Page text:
Price Of Keeping Peace In Bahrain? $2700

Bahrain, one of the tiniest, wealthiest and, because it serves as the parking lot for the US Navy’s 5th Fleet, strategically important countries on Earth is facing their own rebellion as the Tunisian contagion caught by Egypt spreads.

Bahraini Shi’ites have long complained of discrimination by the ruling Sunni dynasty, whose crackdown on dissent last year touched off riots.

In advance of protests scheduled for today by Shi’ite opposition groups, Bahrain’s royal rulers have been making concessions – not the least of which being last week’s grant by King Hamad ibn Isa Al Khalifa of $2700 per family – and a promise to allow greater freedom of information.

However, like the uprisings in Tunisia and Egypt, it’s not clear concessions will be enough.

In the event that they are not, security forces took up positions yesterday in what was described in one report as a “clear warning against holding the rallies.”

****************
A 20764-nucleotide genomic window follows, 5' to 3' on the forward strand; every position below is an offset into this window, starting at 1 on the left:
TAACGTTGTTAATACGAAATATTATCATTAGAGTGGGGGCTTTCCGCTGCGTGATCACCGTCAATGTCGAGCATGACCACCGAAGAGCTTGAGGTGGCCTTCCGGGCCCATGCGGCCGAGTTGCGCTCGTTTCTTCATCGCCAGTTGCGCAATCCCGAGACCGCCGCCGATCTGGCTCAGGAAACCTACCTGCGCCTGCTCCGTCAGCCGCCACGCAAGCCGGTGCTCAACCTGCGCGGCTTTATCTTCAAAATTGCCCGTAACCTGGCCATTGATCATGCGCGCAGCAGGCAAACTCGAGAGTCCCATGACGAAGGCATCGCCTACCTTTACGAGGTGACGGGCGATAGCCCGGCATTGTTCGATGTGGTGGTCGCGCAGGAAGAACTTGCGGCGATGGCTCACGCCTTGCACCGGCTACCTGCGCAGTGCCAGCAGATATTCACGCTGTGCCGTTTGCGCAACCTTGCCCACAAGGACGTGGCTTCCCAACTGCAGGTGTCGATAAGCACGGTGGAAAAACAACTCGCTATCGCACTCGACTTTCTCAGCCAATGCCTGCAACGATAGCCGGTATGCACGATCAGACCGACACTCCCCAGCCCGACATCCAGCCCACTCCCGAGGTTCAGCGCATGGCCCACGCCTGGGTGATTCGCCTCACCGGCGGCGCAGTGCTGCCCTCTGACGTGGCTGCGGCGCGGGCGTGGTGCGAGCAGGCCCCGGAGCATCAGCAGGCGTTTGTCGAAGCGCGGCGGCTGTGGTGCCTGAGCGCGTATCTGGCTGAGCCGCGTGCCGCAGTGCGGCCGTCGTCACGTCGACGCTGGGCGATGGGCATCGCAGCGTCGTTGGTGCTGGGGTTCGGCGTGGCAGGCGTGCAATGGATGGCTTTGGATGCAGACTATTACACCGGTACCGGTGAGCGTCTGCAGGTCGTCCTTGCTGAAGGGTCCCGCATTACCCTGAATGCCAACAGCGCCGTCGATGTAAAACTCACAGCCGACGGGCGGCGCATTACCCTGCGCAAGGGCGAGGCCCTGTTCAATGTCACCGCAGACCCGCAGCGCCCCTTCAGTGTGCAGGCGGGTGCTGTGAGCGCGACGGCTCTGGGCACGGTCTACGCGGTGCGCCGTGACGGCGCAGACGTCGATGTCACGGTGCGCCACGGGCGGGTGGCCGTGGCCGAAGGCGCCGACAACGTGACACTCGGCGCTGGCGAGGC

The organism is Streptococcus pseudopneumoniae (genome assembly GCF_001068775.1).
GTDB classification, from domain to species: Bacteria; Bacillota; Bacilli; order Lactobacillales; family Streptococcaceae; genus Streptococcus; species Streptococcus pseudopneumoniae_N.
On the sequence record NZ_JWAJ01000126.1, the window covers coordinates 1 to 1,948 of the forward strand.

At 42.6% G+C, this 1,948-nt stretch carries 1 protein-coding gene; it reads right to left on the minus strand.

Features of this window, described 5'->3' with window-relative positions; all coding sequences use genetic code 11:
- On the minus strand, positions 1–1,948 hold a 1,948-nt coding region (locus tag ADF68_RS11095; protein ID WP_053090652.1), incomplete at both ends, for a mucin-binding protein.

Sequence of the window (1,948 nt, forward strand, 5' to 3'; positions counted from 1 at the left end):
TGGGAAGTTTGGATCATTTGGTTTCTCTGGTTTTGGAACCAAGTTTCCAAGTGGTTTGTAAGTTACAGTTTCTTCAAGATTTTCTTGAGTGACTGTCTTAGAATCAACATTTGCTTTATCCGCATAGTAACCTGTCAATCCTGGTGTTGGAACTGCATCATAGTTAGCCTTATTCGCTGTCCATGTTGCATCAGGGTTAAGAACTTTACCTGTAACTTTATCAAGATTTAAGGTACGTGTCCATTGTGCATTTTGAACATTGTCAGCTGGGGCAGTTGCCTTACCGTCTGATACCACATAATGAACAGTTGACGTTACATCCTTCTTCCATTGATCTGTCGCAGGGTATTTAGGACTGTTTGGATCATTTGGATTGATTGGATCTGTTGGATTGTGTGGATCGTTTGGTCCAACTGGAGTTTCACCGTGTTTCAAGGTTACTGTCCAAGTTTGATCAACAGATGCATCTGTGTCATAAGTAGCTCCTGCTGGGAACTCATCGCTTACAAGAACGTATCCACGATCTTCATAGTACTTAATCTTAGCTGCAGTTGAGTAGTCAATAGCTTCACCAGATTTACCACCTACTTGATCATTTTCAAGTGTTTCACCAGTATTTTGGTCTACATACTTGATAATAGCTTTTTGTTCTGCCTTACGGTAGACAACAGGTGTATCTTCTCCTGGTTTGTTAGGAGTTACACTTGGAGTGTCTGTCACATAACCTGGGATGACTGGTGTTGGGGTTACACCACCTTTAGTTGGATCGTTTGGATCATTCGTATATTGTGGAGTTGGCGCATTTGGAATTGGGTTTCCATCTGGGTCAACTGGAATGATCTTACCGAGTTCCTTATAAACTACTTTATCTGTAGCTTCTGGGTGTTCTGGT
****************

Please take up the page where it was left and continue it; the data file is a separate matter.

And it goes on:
One prominent human rights activist predicted “chaos and bloodshed” if attempts are made to crush the planned demonstrations.

Since reforms in 2001, including the cessation of torture and expanded political rights, Bahrain has been considered one of the more progressive country in the region.

In one of the Middle East’s other ritzy neighborhoods, Kuwait, opposition groups in Kuwait have re-scheduled their protest to shifted the date to March 8 in response to the resignation of the country’s scandal-tainted interior minister.

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